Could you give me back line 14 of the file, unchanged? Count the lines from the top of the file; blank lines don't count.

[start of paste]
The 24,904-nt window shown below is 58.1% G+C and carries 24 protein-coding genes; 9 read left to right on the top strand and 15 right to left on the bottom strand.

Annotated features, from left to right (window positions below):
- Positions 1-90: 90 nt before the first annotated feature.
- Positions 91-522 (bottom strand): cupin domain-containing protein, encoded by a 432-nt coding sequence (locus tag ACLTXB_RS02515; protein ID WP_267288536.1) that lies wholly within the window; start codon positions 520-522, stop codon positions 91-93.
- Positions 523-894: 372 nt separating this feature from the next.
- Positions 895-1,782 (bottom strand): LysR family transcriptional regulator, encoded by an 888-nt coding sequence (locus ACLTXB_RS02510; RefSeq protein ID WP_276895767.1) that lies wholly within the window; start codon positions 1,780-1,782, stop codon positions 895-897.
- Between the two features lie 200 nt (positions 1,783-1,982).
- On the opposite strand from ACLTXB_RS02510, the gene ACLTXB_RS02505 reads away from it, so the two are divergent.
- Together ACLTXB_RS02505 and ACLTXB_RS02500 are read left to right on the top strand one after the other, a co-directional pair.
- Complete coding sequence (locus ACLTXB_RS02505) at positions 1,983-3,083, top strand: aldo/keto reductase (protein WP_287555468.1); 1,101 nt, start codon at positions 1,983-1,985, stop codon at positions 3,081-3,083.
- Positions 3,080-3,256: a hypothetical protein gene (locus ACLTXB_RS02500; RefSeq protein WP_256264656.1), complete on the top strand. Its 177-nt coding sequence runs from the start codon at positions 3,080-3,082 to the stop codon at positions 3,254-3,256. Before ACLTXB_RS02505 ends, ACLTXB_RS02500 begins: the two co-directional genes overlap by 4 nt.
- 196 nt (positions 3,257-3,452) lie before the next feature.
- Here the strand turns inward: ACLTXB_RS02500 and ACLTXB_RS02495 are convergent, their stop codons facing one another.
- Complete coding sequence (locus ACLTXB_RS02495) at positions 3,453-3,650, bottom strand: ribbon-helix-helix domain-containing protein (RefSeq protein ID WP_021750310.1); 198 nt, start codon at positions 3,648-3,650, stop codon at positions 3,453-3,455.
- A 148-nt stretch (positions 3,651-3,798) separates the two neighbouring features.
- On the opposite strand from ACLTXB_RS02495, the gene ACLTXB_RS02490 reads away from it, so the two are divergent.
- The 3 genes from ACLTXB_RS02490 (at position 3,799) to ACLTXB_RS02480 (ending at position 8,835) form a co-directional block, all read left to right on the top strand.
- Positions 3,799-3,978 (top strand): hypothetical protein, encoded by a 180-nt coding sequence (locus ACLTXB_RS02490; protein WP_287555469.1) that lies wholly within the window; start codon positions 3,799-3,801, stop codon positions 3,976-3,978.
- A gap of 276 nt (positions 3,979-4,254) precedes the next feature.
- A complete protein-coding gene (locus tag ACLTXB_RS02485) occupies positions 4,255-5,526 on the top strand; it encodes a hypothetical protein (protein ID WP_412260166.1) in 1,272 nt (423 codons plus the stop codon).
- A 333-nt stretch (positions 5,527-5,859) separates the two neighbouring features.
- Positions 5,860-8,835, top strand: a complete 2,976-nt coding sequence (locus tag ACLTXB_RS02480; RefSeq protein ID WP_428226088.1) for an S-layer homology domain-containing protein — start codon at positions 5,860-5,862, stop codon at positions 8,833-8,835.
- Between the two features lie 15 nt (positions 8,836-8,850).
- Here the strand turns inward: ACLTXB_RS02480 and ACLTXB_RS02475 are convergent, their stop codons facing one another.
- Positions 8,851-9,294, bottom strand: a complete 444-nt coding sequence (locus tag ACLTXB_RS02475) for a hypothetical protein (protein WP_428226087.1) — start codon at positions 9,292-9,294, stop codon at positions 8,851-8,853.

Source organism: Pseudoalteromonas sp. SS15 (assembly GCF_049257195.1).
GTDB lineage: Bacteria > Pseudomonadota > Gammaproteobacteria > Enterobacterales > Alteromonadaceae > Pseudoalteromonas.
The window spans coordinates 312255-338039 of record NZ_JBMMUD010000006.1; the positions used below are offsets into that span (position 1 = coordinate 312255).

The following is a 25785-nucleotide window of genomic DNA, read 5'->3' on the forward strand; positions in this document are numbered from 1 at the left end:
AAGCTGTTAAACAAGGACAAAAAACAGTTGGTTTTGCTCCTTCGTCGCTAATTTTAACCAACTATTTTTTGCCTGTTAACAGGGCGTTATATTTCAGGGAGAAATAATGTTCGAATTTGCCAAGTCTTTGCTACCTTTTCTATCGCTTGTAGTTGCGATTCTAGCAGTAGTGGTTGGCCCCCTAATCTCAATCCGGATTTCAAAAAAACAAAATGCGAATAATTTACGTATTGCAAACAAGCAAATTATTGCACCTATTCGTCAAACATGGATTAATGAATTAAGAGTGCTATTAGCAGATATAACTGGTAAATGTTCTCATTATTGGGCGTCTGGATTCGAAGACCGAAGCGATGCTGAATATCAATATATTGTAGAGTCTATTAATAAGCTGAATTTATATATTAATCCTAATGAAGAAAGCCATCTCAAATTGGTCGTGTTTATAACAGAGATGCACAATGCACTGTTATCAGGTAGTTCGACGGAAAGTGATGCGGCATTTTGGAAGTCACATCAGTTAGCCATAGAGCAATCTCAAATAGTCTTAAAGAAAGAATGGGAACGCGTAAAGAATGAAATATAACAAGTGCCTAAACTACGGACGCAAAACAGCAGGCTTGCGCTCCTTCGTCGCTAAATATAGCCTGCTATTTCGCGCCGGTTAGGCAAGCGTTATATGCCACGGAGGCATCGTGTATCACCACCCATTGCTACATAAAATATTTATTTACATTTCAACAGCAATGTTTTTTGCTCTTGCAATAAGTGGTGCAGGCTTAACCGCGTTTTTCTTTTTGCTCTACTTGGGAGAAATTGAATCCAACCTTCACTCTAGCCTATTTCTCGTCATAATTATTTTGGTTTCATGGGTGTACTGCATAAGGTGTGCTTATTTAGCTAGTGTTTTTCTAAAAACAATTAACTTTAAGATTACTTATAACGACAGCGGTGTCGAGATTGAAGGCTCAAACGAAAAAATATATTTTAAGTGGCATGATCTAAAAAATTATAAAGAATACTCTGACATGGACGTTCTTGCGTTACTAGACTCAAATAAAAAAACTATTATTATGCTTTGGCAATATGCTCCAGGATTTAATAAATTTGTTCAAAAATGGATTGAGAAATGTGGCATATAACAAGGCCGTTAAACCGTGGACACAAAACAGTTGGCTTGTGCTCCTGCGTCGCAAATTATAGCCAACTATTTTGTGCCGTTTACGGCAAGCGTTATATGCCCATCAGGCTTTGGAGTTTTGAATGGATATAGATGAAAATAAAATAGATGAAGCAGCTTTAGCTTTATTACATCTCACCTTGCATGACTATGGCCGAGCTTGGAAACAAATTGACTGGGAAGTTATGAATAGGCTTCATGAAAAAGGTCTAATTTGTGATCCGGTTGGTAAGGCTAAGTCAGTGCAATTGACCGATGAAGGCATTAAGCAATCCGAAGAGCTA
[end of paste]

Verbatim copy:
- Complete coding sequence (locus ACLTXB_RS02495) at positions 3,453-3,650, bottom strand: ribbon-helix-helix domain-containing protein (RefSeq protein ID WP_021750310.1); 198 nt, start codon at positions 3,648-3,650, stop codon at positions 3,453-3,455.